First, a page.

Increasing the number of operational wells in Haiti through WASH projects

Neil Van Dine, a member of the E-Club of WASH in District 9980 (New Zealand), spent 15 years on projects to bring wells and hand pumps to communities in Haiti, struggling to keep them operational. In 2004, he commissioned a survey that revealed half of the wells weren’t functioning. Previous efforts to provide maintenance weren’t holding up. So Van Dine and his team reassessed and came up with a new plan: His Rotary club trained the community to develop a business plan that involved the whole community. The plan involves collecting a small amount of money from each household that is earmarked toward maintenance and repairs of the wells. Now, 90 percent of the wells they have built are operational.

While today is World Water Day, Rotarians will continue solving problems around the world with their expertise. Learn more about Rotary International’s initiative to provide clean water and how Rotarians like Van Dine are mobilizing resources around water, sanitation, and hygiene.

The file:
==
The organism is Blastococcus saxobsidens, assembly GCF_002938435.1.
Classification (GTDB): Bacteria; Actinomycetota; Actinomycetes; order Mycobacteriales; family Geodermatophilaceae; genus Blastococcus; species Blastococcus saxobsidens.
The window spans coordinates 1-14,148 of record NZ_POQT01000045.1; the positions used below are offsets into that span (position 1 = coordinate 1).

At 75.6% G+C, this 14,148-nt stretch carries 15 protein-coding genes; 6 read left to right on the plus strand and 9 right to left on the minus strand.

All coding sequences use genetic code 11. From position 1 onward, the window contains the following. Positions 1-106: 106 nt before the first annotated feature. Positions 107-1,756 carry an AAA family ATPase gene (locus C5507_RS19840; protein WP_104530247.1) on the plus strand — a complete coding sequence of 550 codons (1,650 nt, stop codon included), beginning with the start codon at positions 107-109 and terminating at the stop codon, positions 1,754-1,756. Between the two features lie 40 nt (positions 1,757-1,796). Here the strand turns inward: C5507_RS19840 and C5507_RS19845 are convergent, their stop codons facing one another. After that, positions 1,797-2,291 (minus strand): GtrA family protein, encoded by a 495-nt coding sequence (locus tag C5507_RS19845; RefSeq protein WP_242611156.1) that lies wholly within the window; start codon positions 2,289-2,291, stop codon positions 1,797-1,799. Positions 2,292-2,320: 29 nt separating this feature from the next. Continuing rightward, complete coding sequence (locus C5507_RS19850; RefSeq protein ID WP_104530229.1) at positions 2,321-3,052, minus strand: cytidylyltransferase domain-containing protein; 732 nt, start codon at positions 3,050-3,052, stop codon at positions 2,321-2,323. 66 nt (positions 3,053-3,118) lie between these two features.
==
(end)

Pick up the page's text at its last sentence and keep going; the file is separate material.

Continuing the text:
3 thoughts on “Increasing the number of operational wells in Haiti through WASH projects

  1. I’m interested of getting some information about the drilling well project in Haiti. I live in a town where people have to walk so many miles to get water. It will be a great project for that area.


  2. This is so great to see! I have a special spot in my heart for Haiti, as I lived there (in Montrouis) for 3.5 years with my parents while a teenager, doing development work. I recall countless projects while there (schools, wells, the list goes on) that had fallen apart, perhaps partially due to lack of ownership within the villages where they were located.
    I’ve always thought small “old school” libraries would be a meaningful project in Haiti, with a small membership fee from local readers, to give them ownership of the project.

    Yours in Rotary – Kambi
    Cranbrook Sunrise Rotary Club (Dist 5080)


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